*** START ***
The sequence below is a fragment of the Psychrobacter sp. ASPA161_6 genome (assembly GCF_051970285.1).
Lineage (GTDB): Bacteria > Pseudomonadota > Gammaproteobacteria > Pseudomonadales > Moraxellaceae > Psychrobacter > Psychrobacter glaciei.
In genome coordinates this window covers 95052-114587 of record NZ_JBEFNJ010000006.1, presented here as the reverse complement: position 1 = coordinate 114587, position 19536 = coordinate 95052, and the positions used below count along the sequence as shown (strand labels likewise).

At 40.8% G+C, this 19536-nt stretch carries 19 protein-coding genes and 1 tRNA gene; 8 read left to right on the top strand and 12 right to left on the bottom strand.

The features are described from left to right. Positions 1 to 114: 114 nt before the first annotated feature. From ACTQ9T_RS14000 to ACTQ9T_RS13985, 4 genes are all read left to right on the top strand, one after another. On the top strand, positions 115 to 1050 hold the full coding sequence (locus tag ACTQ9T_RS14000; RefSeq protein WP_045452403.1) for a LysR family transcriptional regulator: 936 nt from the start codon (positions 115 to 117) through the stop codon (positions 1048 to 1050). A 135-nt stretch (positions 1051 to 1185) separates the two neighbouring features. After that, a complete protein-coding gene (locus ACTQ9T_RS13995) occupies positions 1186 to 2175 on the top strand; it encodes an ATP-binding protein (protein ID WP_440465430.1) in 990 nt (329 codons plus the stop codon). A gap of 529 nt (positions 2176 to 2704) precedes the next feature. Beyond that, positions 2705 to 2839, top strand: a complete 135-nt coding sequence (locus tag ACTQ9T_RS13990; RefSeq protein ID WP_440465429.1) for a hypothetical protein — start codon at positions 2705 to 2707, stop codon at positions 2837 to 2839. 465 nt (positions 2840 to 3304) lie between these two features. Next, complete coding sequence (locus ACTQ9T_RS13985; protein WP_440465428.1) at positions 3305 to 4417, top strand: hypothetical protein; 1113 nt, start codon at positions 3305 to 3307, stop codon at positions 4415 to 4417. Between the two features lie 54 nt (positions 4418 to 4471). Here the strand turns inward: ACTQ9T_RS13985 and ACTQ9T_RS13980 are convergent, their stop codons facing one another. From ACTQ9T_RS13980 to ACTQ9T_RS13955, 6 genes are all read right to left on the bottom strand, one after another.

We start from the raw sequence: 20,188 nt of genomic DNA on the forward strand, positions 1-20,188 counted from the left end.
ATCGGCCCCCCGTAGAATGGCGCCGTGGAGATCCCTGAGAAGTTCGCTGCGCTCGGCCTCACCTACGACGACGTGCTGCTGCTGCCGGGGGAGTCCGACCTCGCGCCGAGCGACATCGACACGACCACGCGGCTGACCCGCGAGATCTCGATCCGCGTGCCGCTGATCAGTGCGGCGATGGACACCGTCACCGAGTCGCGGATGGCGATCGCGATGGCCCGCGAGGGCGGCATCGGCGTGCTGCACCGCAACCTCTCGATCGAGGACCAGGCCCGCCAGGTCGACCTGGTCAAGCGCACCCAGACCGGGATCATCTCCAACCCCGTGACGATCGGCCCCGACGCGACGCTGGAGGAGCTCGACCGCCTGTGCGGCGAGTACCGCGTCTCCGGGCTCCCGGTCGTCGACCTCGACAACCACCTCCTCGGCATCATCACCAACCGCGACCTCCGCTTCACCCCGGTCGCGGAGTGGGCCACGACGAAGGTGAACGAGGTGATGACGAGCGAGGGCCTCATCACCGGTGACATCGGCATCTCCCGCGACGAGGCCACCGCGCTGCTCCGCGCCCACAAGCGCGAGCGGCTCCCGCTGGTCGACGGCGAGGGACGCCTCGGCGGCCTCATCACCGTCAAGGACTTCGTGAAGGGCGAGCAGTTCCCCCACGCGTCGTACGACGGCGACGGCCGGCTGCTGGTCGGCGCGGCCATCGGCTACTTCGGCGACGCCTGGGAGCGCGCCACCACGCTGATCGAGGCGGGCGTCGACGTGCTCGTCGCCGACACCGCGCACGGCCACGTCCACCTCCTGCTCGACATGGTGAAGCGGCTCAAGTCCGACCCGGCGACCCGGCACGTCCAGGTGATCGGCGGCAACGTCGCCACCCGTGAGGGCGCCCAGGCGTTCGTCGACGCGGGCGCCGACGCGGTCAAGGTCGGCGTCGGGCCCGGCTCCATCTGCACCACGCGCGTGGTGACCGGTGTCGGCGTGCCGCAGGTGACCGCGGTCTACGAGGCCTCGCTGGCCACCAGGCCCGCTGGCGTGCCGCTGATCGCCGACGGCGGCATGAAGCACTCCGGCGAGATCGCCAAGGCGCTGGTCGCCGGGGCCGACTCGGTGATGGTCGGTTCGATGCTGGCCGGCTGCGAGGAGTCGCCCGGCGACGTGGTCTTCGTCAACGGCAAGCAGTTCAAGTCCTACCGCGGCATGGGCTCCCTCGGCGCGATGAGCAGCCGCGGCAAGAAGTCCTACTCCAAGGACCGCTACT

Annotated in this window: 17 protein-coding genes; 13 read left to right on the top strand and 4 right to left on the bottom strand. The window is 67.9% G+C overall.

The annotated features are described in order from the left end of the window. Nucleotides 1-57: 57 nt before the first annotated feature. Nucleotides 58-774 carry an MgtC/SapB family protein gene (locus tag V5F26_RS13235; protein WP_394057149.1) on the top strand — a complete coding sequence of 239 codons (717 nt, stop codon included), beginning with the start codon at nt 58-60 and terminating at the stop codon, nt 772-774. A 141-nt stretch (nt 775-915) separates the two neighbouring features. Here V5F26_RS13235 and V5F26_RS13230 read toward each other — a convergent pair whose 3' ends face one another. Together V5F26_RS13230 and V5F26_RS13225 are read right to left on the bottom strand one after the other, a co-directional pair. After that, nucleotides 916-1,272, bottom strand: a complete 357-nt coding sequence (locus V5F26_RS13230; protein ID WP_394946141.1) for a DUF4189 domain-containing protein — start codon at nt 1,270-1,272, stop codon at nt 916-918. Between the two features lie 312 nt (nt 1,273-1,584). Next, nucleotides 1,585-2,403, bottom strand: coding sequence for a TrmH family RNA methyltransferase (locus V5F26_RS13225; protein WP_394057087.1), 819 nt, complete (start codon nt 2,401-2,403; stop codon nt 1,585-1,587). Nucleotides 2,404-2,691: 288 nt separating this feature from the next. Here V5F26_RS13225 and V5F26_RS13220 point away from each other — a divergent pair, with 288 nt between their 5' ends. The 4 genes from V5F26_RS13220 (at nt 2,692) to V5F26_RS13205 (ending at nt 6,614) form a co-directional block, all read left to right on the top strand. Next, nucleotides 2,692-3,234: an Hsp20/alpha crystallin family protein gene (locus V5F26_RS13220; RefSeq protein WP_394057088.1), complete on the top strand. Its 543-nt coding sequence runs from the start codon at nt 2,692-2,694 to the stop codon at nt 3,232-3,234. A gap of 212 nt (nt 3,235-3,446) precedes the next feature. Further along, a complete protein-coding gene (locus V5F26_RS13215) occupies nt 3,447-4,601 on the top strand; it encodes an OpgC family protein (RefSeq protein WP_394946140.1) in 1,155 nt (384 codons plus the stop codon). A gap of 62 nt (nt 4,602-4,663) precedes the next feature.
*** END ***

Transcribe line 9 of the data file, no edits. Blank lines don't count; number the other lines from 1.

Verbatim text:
The annotated features are described in order from the left end of the window. Nucleotides 1-57: 57 nt before the first annotated feature. Nucleotides 58-774 carry an MgtC/SapB family protein gene (locus tag V5F26_RS13235; protein WP_394057149.1) on the top strand — a complete coding sequence of 239 codons (717 nt, stop codon included), beginning with the start codon at nt 58-60 and terminating at the stop codon, nt 772-774. A 141-nt stretch (nt 775-915) separates the two neighbouring features. Here V5F26_RS13235 and V5F26_RS13230 read toward each other — a convergent pair whose 3' ends face one another. Together V5F26_RS13230 and V5F26_RS13225 are read right to left on the bottom strand one after the other, a co-directional pair. After that, nucleotides 916-1,272, bottom strand: a complete 357-nt coding sequence (locus V5F26_RS13230; protein ID WP_394946141.1) for a DUF4189 domain-containing protein — start codon at nt 1,270-1,272, stop codon at nt 916-918. Between the two features lie 312 nt (nt 1,273-1,584). Next, nucleotides 1,585-2,403, bottom strand: coding sequence for a TrmH family RNA methyltransferase (locus V5F26_RS13225; protein WP_394057087.1), 819 nt, complete (start codon nt 2,401-2,403; stop codon nt 1,585-1,587). Nucleotides 2,404-2,691: 288 nt separating this feature from the next. Here V5F26_RS13225 and V5F26_RS13220 point away from each other — a divergent pair, with 288 nt between their 5' ends. The 4 genes from V5F26_RS13220 (at nt 2,692) to V5F26_RS13205 (ending at nt 6,614) form a co-directional block, all read left to right on the top strand. Next, nucleotides 2,692-3,234: an Hsp20/alpha crystallin family protein gene (locus V5F26_RS13220; RefSeq protein WP_394057088.1), complete on the top strand. Its 543-nt coding sequence runs from the start codon at nt 2,692-2,694 to the stop codon at nt 3,232-3,234. A gap of 212 nt (nt 3,235-3,446) precedes the next feature. Further along, a complete protein-coding gene (locus V5F26_RS13215) occupies nt 3,447-4,601 on the top strand; it encodes an OpgC family protein (RefSeq protein WP_394946140.1) in 1,155 nt (384 codons plus the stop codon). A gap of 62 nt (nt 4,602-4,663) precedes the next feature.